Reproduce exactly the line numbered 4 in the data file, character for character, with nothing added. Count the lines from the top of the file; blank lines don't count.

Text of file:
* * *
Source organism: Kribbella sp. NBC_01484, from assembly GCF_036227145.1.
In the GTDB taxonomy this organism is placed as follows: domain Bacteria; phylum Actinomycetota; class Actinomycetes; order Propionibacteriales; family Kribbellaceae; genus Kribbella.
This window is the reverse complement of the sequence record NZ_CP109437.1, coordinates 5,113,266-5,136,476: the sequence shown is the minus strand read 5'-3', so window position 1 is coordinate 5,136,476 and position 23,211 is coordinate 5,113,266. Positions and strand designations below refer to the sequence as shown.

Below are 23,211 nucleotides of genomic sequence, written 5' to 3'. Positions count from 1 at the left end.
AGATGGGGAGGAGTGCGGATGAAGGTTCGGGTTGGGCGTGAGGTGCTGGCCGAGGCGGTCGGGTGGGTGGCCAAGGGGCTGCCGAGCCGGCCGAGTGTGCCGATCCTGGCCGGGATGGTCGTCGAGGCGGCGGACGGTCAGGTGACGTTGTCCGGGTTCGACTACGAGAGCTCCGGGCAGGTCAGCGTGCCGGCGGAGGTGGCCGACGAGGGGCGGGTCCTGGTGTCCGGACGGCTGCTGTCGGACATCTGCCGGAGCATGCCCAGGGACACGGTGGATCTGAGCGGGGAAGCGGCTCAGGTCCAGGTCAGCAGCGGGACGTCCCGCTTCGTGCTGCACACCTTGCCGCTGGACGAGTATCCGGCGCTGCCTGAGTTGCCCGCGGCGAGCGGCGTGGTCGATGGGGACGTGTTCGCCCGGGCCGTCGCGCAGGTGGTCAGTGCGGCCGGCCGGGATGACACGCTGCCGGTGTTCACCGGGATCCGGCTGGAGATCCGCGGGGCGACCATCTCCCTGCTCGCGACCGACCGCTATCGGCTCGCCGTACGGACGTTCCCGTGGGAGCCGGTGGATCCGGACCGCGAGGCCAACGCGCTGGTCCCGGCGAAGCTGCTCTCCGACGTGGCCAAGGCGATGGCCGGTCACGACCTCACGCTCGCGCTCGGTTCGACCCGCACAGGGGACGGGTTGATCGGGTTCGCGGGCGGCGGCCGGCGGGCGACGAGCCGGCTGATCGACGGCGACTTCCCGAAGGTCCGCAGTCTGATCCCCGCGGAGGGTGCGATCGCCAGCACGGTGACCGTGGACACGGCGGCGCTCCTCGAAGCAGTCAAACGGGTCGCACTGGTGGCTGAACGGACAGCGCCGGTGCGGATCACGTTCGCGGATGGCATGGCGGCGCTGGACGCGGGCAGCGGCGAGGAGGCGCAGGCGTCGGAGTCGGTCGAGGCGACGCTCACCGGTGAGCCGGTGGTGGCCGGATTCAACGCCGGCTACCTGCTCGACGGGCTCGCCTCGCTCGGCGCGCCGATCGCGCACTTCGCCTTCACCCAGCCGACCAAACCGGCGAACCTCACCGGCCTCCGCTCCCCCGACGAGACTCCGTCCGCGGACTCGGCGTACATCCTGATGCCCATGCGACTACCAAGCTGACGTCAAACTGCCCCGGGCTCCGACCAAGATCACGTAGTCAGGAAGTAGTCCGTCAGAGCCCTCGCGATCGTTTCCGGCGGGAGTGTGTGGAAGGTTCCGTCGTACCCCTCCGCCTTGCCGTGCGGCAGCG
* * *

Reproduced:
Below are 23,211 nucleotides of genomic sequence, written 5' to 3'. Positions count from 1 at the left end.